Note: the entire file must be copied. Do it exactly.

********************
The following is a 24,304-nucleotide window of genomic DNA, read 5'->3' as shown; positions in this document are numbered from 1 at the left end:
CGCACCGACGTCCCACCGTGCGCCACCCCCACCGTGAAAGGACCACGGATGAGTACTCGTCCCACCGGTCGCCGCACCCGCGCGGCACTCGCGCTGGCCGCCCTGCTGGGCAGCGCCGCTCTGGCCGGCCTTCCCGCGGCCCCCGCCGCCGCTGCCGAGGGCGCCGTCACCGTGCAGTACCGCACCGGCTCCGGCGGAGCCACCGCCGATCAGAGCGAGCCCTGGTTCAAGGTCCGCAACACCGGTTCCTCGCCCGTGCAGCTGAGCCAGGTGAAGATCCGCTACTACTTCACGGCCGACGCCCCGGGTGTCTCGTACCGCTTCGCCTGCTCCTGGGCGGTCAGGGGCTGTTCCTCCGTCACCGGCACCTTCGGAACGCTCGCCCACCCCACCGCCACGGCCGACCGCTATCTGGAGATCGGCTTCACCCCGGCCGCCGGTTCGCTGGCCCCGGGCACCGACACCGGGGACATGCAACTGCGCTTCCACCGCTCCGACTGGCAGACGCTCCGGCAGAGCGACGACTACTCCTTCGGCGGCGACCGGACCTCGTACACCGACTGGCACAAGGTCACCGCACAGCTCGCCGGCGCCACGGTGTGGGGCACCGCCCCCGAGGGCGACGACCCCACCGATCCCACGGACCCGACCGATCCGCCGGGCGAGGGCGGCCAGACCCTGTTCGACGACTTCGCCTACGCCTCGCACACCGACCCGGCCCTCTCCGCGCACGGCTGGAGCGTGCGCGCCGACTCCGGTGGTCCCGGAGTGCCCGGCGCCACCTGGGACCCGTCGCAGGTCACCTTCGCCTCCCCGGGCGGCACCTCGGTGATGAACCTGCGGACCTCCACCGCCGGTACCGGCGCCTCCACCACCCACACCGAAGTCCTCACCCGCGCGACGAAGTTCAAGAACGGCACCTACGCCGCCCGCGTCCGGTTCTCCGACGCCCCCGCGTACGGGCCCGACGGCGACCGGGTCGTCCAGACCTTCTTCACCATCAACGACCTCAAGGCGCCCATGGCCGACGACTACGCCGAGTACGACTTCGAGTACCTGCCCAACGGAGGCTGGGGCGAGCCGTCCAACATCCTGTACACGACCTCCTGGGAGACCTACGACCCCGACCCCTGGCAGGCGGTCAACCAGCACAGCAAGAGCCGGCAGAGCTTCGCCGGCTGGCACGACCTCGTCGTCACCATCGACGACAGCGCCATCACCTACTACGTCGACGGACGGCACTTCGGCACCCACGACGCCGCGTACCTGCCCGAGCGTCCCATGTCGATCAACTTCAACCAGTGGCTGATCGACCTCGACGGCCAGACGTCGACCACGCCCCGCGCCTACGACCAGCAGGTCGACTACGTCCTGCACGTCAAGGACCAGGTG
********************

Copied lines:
The following is a 24,304-nucleotide window of genomic DNA, read 5'->3' as shown; positions in this document are numbered from 1 at the left end:
CGCACCGACGTCCCACCGTGCGCCACCCCCACCGTGAAAGGACCACGGATGAGTACTCGTCCCACCGGTCGCCGCACCCGCGCGGCACTCGCGCTGGCCGCCCTGCTGGGCAGCGCCGCTCTGGCCGGCCTTCCCGCGGCCCCCGCCGCCGCTGCCGAGGGCGCCGTCACCGTGCAGTACCGCACCGGCTCCGGCGGAGCCACCGCCGATCAGAGCGAGCCCTGGTTCAAGGTCCGCAACACCGGTTCCTCGCCCGTGCAGCTGAGCCAGGTGAAGATCCGCTACTACTTCACGGCCGACGCCCCGGGTGTCTCGTACCGCTTCGCCTGCTCCTGGGCGGTCAGGGGCTGTTCCTCCGTCACCGGCACCTTCGGAACGCTCGCCCACCCCACCGCCACGGCCGACCGCTATCTGGAGATCGGCTTCACCCCGGCCGCCGGTTCGCTGGCCCCGGGCACCGACACCGGGGACATGCAACTGCGCTTCCACCGCTCCGACTGGCAGACGCTCCGGCAGAGCGACGACTACTCCTTCGGCGGCGACCGGACCTCGTACACCGACTGGCACAAGGTCACCGCACAGCTCGCCGGCGCCACGGTGTGGGGCACCGCCCCCGAGGGCGACGACCCCACCGATCCCACGGACCCGACCGATCCGCCGGGCGAGGGCGGCCAGACCCTGTTCGACGACTTCGCCTACGCCTCGCACACCGACCCGGCCCTCTCCGCGCACGGCTGGAGCGTGCGCGCCGACTCCGGTGGTCCCGGAGTGCCCGGCGCCACCTGGGACCCGTCGCAGGTCACCTTCGCCTCCCCGGGCGGCACCTCGGTGATGAACCTGCGGACCTCCACCGCCGGTACCGGCGCCTCCACCACCCACACCGAAGTCCTCACCCGCGCGACGAAGTTCAAGAACGGCACCTACGCCGCCCGCGTCCGGTTCTCCGACGCCCCCGCGTACGGGCCCGACGGCGACCGGGTCGTCCAGACCTTCTTCACCATCAACGACCTCAAGGCGCCCATGGCCGACGACTACGCCGAGTACGACTTCGAGTACCTGCCCAACGGAGGCTGGGGCGAGCCGTCCAACATCCTGTACACGACCTCCTGGGAGACCTACGACCCCGACCCCTGGCAGGCGGTCAACCAGCACAGCAAGAGCCGGCAGAGCTTCGCCGGCTGGCACGACCTCGTCGTCACCATCGACGACAGCGCCATCACCTACTACGTCGACGGACGGCACTTCGGCACCCACGACGCCGCGTACCTGCCCGAGCGTCCCATGTCGATCAACTTCAACCAGTGGCTGATCGACCTCGACGGCCAGACGTCGACCACGCCCCGCGCCTACGACCAGCAGGTCGACTACGTCCTGCACGTCAAGGACCAGGTG